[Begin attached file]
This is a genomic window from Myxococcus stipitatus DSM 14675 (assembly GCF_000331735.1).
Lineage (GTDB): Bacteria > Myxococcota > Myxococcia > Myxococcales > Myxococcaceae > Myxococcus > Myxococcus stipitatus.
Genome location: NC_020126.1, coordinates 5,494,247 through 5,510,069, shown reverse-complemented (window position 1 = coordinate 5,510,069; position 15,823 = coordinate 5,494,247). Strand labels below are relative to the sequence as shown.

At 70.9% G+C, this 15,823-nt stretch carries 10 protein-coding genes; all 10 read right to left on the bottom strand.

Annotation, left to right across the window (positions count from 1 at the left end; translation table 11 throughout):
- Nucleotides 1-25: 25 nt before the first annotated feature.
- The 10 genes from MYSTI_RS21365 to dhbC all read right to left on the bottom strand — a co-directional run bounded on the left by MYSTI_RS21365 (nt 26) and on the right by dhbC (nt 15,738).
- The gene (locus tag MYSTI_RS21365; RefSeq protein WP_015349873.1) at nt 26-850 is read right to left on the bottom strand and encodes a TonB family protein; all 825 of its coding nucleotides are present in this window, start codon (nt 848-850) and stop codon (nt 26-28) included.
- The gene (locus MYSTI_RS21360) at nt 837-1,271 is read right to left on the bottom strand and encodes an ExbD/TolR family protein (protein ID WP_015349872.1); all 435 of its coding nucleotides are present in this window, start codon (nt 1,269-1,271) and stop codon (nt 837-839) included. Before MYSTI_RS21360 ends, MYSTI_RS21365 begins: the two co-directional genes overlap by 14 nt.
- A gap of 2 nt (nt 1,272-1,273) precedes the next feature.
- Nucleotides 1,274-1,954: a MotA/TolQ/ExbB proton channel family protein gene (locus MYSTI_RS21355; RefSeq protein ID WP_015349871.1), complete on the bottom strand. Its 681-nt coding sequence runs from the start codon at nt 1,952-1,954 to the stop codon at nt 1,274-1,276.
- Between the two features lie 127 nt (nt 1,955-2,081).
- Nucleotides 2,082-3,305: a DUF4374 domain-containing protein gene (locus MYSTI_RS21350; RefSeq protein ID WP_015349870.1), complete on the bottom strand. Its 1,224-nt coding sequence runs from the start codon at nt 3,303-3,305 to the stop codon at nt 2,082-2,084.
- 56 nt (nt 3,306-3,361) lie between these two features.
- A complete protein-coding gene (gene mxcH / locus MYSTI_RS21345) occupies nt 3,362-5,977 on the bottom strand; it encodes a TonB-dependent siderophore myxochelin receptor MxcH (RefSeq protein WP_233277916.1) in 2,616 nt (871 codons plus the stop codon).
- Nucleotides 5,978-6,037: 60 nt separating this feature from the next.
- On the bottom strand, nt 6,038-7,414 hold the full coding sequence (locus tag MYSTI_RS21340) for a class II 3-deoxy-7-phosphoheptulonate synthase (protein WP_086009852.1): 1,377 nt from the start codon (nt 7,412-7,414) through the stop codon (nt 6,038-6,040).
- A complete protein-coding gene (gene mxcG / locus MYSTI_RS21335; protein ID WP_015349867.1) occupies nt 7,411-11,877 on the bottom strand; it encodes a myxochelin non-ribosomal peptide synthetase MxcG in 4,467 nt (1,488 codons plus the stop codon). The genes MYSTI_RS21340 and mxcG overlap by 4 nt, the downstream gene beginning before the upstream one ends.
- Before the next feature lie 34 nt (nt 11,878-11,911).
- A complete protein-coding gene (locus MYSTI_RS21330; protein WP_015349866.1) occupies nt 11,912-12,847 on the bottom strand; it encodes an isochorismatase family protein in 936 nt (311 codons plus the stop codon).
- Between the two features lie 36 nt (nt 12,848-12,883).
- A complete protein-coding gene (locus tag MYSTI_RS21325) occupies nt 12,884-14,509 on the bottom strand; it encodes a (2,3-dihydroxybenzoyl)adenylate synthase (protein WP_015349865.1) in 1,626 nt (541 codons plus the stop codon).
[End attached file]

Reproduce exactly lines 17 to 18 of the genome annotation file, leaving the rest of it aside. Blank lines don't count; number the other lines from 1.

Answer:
- On the bottom strand, nt 6,038-7,414 hold the full coding sequence (locus tag MYSTI_RS21340) for a class II 3-deoxy-7-phosphoheptulonate synthase (protein WP_086009852.1): 1,377 nt from the start codon (nt 7,412-7,414) through the stop codon (nt 6,038-6,040).
- A complete protein-coding gene (gene mxcG / locus MYSTI_RS21335; protein ID WP_015349867.1) occupies nt 7,411-11,877 on the bottom strand; it encodes a myxochelin non-ribosomal peptide synthetase MxcG in 4,467 nt (1,488 codons plus the stop codon). The genes MYSTI_RS21340 and mxcG overlap by 4 nt, the downstream gene beginning before the upstream one ends.